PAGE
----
This Friday there’s a special World AIDS Day show at the Two Brewers in the Club Bar from the DE Experience raising money for the National AIDS Trust. Dave Cross spoke to Jonathan Hellyer, the man behind the snarl, to find out more.
Hi Jonathan, why do you think it’s important for bars and clubs to organise World AIDS Day events?
I think venues have been focal points for unity and for fundraising over the years. World AIDS Day commemorates those we have lost to an appalling crisis and those still fighting it, and I think venues are places where people’s remembrance can be centralised.
Drag acts and cabaret stars have always been at the front when it comes to both campaigns for equality and charity events, why do you think that is?
Oddly enough, that’s actually how DE got started at the old Nightingale, Birmingham. I was asked by the then manager, George ‘Girty’ Bancroft, to host a charity night to raise funds for Birmingham AIDS Trust. We – everyone in the community – had to respond to the crisis unfolding amongst us. Increasing numbers of people we knew and loved and had grown up and come out with were dying miserable deaths and nothing seemed capable of stopping what was literally an onslaught. Performers have always motivated people with messages delivered via a public voice and persona, because if large numbers of people can listen to your performance, they’ll hear the things you say too. So we’re beautifully placed to confront stigma and bond in the face of adversity – and to quote Marc Almond in 12 Years of Tears, ‘There’s a lot of it about’. But let’s also not forget the laughs! When we’re in crisis, we need somewhere to go where we can forget that crisis. Drag acts personify a type of naughtiness and tongue-in-cheek that takes away unhappiness for – even if it’s only a temporary reprieve. While you’re laughing, you might forget how sad or scared you’ve been!
With PrEP and advances in treatment, do you think it’s dangerous to think that HIV is a thing of the past?
Listen, HIV/AIDS is not going anywhere any time soon and I know that very personally! Nowadays, pretty much anyone who can access PrEP or PEP can avoid infection, or if they’re positive, live long, normal, happy lives on ARV meds. But those advances, miraculous, unbelievable and wonderful as they are, haven’t removed AIDS from the world or from our communities. 56 Dean Street and places like it are working so hard and seeing mind boggling results in reductions in infection rates, but the hard times are still here. I see HIV/AIDS in the same way that I view civil rights – anyone who assumes all the hard work is done is dreaming. We have to fight for one another, here and everywhere in the world, and we cannot afford to imagine we are safe. The epidemic remains global – the fight remains global – and so must our response.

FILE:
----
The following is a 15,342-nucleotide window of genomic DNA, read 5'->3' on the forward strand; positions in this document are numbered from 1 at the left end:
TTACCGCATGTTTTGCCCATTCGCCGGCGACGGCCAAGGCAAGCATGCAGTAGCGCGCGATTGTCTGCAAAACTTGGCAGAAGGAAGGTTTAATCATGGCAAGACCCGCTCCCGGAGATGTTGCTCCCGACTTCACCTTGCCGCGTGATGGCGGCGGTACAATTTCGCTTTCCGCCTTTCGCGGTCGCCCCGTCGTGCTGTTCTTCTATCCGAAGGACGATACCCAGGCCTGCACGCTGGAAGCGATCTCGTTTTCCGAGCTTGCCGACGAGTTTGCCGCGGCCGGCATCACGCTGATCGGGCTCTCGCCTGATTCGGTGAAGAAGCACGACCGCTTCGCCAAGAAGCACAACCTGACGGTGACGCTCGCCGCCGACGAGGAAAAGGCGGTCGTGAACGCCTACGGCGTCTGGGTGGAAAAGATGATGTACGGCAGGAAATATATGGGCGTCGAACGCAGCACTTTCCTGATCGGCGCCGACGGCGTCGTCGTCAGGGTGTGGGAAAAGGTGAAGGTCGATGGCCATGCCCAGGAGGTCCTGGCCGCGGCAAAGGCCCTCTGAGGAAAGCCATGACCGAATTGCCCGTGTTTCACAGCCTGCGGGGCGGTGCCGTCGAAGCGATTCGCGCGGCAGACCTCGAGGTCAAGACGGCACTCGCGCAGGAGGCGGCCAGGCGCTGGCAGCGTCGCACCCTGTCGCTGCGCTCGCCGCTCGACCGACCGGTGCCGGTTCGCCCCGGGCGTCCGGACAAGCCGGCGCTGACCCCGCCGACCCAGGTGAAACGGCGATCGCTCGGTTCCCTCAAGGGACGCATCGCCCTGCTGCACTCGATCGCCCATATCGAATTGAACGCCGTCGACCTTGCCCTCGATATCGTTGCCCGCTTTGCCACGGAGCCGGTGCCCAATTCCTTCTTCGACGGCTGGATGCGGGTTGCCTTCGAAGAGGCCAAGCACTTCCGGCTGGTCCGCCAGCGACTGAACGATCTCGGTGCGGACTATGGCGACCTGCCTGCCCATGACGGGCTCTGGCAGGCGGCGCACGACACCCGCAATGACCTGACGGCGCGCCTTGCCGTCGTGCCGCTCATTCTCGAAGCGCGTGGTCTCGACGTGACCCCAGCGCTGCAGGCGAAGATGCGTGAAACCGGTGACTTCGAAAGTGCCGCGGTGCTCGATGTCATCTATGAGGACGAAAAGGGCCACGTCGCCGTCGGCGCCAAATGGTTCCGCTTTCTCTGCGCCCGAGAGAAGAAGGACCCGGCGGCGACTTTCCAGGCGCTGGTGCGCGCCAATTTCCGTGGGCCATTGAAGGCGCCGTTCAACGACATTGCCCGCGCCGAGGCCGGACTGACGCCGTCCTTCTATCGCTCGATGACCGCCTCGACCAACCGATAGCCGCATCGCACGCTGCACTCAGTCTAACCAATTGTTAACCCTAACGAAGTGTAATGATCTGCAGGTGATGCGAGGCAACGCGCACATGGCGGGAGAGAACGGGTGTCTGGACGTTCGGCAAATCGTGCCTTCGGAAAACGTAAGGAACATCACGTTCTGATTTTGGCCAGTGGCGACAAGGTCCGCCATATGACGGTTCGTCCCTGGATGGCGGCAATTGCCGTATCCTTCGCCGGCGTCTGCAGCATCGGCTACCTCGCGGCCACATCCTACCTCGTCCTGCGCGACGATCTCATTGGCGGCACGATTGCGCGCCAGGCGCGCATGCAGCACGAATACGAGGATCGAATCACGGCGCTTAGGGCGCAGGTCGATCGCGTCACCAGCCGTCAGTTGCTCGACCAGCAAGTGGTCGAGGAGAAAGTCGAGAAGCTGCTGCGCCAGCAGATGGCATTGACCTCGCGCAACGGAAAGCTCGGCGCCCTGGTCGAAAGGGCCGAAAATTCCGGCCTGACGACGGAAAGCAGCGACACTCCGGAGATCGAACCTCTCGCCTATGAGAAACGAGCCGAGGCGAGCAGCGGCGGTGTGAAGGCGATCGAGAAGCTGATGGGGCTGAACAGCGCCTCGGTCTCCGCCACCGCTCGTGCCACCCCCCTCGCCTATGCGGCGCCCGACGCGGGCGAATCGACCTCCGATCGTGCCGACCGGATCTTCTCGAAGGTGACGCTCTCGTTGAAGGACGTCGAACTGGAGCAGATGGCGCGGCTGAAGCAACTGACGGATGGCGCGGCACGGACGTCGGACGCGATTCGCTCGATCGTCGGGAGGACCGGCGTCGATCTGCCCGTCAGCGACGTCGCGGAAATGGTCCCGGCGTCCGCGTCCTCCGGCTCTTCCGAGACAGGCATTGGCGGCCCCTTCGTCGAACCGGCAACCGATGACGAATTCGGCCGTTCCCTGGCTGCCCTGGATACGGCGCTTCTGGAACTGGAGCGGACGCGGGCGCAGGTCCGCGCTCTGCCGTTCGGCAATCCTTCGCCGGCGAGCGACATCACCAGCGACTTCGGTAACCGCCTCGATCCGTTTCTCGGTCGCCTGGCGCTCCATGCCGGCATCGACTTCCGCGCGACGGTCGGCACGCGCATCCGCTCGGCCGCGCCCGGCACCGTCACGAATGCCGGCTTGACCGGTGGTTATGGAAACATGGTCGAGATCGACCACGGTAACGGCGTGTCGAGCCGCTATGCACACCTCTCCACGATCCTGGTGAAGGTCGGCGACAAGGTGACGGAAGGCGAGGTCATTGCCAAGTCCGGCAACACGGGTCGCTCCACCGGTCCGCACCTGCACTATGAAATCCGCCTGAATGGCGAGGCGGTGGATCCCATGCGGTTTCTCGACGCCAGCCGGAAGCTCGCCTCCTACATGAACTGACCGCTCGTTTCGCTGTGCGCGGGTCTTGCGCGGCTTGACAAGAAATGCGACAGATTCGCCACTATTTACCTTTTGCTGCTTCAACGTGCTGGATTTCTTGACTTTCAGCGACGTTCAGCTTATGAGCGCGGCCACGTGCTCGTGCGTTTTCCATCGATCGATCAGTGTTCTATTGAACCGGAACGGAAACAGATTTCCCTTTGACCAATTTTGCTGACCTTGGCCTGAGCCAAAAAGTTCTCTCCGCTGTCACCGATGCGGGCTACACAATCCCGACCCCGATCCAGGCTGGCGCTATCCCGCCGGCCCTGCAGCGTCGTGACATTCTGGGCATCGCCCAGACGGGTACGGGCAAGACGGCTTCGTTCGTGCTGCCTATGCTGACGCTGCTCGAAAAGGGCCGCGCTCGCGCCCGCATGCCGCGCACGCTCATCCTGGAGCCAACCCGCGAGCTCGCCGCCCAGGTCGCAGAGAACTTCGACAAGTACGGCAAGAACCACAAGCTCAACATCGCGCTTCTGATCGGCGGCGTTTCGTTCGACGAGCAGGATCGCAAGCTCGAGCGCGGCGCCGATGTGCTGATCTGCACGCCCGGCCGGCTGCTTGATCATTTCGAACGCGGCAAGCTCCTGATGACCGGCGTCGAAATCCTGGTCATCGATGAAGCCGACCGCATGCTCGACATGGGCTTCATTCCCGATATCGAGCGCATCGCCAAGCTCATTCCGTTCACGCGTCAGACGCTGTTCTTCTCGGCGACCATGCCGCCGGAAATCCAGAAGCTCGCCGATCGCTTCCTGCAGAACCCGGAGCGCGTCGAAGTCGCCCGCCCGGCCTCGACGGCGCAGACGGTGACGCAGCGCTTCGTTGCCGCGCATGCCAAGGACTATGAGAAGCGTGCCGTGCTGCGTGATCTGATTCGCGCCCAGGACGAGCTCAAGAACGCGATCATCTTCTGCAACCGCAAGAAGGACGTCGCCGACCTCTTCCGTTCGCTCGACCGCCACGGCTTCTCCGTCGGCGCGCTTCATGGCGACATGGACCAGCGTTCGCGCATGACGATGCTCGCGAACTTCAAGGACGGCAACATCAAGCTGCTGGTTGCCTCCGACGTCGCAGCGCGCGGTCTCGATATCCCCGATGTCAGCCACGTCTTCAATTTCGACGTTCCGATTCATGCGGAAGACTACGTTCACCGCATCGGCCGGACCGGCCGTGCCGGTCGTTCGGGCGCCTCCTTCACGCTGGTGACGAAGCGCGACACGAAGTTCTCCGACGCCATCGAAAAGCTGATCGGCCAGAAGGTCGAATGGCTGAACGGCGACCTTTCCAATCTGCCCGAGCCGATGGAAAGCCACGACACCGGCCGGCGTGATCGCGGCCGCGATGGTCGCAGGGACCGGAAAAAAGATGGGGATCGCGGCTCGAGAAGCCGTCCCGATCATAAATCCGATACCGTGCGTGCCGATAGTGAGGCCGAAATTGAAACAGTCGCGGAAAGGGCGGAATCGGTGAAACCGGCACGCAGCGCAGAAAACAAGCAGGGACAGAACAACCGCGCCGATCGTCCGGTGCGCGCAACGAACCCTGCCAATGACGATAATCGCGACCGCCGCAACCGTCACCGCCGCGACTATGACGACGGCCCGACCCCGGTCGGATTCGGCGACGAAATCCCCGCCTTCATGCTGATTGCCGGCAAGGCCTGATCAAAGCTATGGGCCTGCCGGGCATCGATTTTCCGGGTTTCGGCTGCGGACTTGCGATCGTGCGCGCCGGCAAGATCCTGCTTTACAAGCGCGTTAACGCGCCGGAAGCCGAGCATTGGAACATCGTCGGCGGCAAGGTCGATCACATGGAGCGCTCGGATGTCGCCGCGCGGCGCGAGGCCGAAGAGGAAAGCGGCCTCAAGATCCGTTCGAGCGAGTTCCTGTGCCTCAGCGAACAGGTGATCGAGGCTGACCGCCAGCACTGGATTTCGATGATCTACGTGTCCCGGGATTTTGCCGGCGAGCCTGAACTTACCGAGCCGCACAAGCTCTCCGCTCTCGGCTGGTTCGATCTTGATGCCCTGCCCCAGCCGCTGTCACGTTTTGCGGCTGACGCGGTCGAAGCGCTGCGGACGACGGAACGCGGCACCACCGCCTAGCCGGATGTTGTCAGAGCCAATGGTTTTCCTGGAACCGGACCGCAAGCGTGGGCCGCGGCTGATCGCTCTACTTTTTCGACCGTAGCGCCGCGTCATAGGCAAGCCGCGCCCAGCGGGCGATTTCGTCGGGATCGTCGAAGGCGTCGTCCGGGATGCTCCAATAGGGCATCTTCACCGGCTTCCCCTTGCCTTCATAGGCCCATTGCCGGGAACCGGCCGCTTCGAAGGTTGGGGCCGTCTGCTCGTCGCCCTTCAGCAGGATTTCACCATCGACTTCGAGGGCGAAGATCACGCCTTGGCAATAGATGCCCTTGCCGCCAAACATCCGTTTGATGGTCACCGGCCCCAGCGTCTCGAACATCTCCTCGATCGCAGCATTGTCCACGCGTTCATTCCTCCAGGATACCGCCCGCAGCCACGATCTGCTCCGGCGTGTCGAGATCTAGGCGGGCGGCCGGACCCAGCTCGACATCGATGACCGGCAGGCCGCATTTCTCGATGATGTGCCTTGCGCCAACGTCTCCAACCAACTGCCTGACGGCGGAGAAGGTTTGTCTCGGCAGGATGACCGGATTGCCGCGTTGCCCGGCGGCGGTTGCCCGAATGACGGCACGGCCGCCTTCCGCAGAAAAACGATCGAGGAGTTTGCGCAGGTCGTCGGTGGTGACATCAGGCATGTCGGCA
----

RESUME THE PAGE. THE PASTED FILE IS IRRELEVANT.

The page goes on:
Edna is known for talking about almost anything… HIV can be a sensitive subject especially when you are playing to a gay audience at somewhere like the Brewers. As a comedian how do you approach something like this?
Edna is a clever girl. She knows where she stands and she’s able to tweak the audience’s reaction. Her message on Friday at the Brewers will be about coming together as a community to break down isolation and share love and fun. Most shows she performs are tempered with pathos and the will to make us laugh at ourselves – Friday will be no different. Edna knows that suffering and death are not funny; that’s no moot point. But how we live and how we love are things she uses to challenge us to laugh regardless of our pain. And yes, she can be a bad girl, but that doesn’t make her a bad person. Not so far anyway…
Are there any subjects Edna wouldn’t talk about?
Yes. Politics. It’s drab and boring and crap and pointless and she’s not clever enough to know anything about it. International relations sucks too. Unless you’re talking about… oh never mind.
Do you have a message from Edna for Boyz readers?
Well, to be fair, she’s very hard to track down. As you know, when she’s not performing, she runs a service ‘counselling people’ from a small bedsit in Bayswater. But she penned this on her break: “I’m thrilled to be on stage at the Two Brewers this Friday, World AIDS Day. Love, laughter and light are my themes and I want you to bring your love, your laughter and your light too. We’re also holding a minute’s hug to remember, and to warm away the chills of life. So come armed with a passion to party and a desire to raise funds as we raise the roof! Love you. See you there. Edna. XxX